It has been accepted that RHS has appeared in CT images from immunocompromised patients indicates invasive fungal infection , including in patients with pulmonary mucormycosis . In particular, Busca A et al. described that RHS may be an early radiological sign of mucormycosis and emphasized the importance of recognizing this sign as a diagnostic strategy . However, detailed pathophysiology of the sign remains obscure. Therefore, we would like to discuss how RHS develops in comparison with the histopathological findings and micro-CT images of pulmonary lesions presented IPM or IPA. For our patient, the lesion presented RHS histologically comprised central coagulation necrosis remaining air content and ring-shaped peripheral consolidation or fibrosis, which was also confirmed by micro-CT images and their 3D reconstruction. The central GGO had been clinically noted during neutropenia prior to out-ward development of the outer rim, which was coincidently confirmed at the time of recovering of PNC. This fact may suggest that the recovery of impaired bone marrow function derived neutrophils at the periphery of coagulation necrosis, which might be induced by intravascular growth of invaded Mucor. Neutrophil provision might induce thin ring-shaped liquefaction between coagulation necrosis and adjacent unaltered parenchyma because there were no elastic fibers in the liquefaction, which was digested by neutrophil function. The liquefaction, logically understood as abscess was followed by the out-ward development of mononuclear cell infiltrate replacing alveolar space which as observed as the second layer of the outer rim of CT-RHS. This finding is generally accepted as a protective response against necrosis, but this was not developed inside the ring-shaped liquefaction because coagulation necrosis had no blood flow . Further protective response was noted as the third layer of the outer rim, which can be named as organization . The change is histologically defined as fibrosis entirely filling the alveolar space and well-remaining elastin in septa. Accordingly, pathophysiology of CT-RHS might be understood as a kind of immune reconstitution syndrome. In the case, the sign might mirror the recovering of impaired bone marrow functioning. On the other hand, it has been reported that recovery of neutrophil function in patients with IPA result in liquefaction and this process was recognized prior to the development of a CT-air crescent sign . In the present IPM case, the CT image on -11st day revealed air crescent-like small air slit between GGO and the outer rim, which might be reflected by the excretion of liquefaction layer. It suggests that RHS might be the initial and prior status of CT-air crescent sign.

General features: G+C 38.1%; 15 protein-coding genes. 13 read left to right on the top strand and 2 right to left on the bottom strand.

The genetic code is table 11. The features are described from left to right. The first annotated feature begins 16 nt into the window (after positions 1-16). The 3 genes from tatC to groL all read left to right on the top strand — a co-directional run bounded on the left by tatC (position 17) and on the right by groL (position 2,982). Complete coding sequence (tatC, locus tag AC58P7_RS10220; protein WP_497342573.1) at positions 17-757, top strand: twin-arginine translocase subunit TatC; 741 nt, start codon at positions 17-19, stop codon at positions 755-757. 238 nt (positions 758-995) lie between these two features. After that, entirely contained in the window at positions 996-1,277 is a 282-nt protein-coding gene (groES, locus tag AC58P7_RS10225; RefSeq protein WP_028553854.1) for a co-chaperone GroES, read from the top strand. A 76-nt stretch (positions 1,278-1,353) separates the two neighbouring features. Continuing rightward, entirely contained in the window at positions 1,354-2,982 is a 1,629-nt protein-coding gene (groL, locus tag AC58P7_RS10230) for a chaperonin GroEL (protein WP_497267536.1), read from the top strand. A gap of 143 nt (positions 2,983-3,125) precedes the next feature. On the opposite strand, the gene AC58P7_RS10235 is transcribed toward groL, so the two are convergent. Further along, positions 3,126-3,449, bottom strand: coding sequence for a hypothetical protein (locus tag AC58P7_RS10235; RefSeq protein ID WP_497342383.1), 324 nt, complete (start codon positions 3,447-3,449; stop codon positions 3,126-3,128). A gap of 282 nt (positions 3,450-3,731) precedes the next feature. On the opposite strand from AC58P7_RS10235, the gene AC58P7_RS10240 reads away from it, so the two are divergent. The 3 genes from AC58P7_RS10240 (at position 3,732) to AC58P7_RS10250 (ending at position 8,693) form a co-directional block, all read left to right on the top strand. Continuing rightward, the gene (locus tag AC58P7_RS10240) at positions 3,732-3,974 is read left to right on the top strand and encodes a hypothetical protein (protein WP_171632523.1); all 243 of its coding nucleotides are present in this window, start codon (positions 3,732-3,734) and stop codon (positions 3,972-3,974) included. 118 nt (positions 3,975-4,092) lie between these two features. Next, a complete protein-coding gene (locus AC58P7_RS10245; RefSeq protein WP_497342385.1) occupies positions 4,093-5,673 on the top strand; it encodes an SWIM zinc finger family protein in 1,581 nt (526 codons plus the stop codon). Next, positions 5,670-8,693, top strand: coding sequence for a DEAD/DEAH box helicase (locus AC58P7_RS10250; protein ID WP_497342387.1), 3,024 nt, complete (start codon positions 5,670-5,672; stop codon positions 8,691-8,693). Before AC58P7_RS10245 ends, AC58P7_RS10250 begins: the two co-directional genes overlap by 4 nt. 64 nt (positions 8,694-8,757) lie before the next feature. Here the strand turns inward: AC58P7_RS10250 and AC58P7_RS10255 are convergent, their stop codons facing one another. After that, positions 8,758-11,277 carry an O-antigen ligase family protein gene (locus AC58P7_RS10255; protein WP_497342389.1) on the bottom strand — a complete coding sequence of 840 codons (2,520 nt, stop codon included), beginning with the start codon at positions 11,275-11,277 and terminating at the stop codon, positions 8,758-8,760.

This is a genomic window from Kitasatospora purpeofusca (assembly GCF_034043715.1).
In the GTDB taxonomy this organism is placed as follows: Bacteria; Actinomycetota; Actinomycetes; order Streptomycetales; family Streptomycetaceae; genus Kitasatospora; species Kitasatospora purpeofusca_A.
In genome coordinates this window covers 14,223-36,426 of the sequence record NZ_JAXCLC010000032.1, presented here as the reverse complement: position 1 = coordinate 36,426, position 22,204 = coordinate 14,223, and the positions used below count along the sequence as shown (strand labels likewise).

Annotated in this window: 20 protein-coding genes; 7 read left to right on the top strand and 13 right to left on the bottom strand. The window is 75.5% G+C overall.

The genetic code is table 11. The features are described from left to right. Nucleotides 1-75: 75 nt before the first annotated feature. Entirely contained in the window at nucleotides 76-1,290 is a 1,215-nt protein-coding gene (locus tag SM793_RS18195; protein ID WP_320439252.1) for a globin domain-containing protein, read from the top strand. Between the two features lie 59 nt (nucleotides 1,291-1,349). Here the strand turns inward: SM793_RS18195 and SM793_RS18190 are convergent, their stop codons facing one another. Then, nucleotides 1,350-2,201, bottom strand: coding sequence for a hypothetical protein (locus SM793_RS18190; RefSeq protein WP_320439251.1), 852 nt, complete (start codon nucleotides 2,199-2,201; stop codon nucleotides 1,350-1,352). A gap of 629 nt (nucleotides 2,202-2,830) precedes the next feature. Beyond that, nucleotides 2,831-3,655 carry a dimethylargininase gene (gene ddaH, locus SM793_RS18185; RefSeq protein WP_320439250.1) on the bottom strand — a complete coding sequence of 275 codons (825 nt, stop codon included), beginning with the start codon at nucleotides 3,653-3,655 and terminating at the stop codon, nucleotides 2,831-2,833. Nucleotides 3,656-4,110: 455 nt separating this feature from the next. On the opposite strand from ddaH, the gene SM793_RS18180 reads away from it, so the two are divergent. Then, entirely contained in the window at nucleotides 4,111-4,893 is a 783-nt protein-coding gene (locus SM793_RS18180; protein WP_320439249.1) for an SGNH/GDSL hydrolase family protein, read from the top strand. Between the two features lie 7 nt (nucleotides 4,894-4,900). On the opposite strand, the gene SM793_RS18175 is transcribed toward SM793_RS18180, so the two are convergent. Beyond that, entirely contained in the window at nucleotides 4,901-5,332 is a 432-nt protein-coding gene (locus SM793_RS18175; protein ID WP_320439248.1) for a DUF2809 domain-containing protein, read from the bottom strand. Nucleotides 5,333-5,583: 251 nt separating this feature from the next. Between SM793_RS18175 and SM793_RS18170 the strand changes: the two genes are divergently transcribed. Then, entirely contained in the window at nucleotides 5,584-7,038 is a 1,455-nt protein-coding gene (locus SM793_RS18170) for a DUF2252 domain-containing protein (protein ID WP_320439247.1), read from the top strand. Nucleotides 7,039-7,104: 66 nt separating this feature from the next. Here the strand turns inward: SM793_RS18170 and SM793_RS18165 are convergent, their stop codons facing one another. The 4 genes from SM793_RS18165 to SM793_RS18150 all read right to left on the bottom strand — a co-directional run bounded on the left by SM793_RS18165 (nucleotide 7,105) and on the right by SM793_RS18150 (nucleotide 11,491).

The present study also shed some light on the difference in both histological and micro-CT images between IPM and IPA in patients with neutropenia. The lung tissue histologically presented DN comprised nodule of coagulation without air content, where mirrored the nodule of monotonous high density on the micro-CT image. Accordingly, a central monotonous high-density nodule and GGO may be understood as a characteristic sign of IPA and IPM in patient with neutropenia, respectively. The difference should be derived whether alveolar space is filled or not filled with exudation. However, cause of exudation filling alveolar space in case of IPA is unclear, although the difference in intensity of penetration can be suggested between Aspergillus and Mucor. Namely, Aspergillus usually shows a strong intensity of penetration in the lung regardless of a difference in compliance and/or elasticity for each component. Such strong invasiveness of Aspergillus may easily induce plasma exudation. In contrast, Mucor could penetrate though septal wall from lumen of capillary or small vascular, if exudation were seen in alveoli like IPA.
Meanwhile, we wish to go into insight of the usefulness of the molecular supplemental procedures on formalin-fixed and paraffin-embedded (FFPE) tissue sections. Whereas it has been largely accepted that microscopic findings of the hyphae (diameter, presence of septa, branching angle, and pigmentation) are important to determine causative agents in foci of invasive mold infections, it might be difficult to identify causative molds only by histopathological observation even that was made with the best effort. Histological identification might have a limitation itself . Therefore, the establishment of an auxiliary diagnostic method for use in routine pathological laboratories is required. Previous investigators emphasized the usefulness of molecular biology methods on FFPE tissue sections [11–13]. Since FFPE sections are widely employed in routine preparations for surgical pathology, molecular biology methods may be utilized in many medical institutes. Furthermore, an additional diagnostic procedure will not be required if the stored paraffin-embedded tissue could be utilized for considerable molecular methods. Although further careful investigations are required, an establishment of accurate auxiliary molecular biology method could surely contribute to improve an accuracy of conventional histopathological diagnosis of this seriously debilitating infectious disease.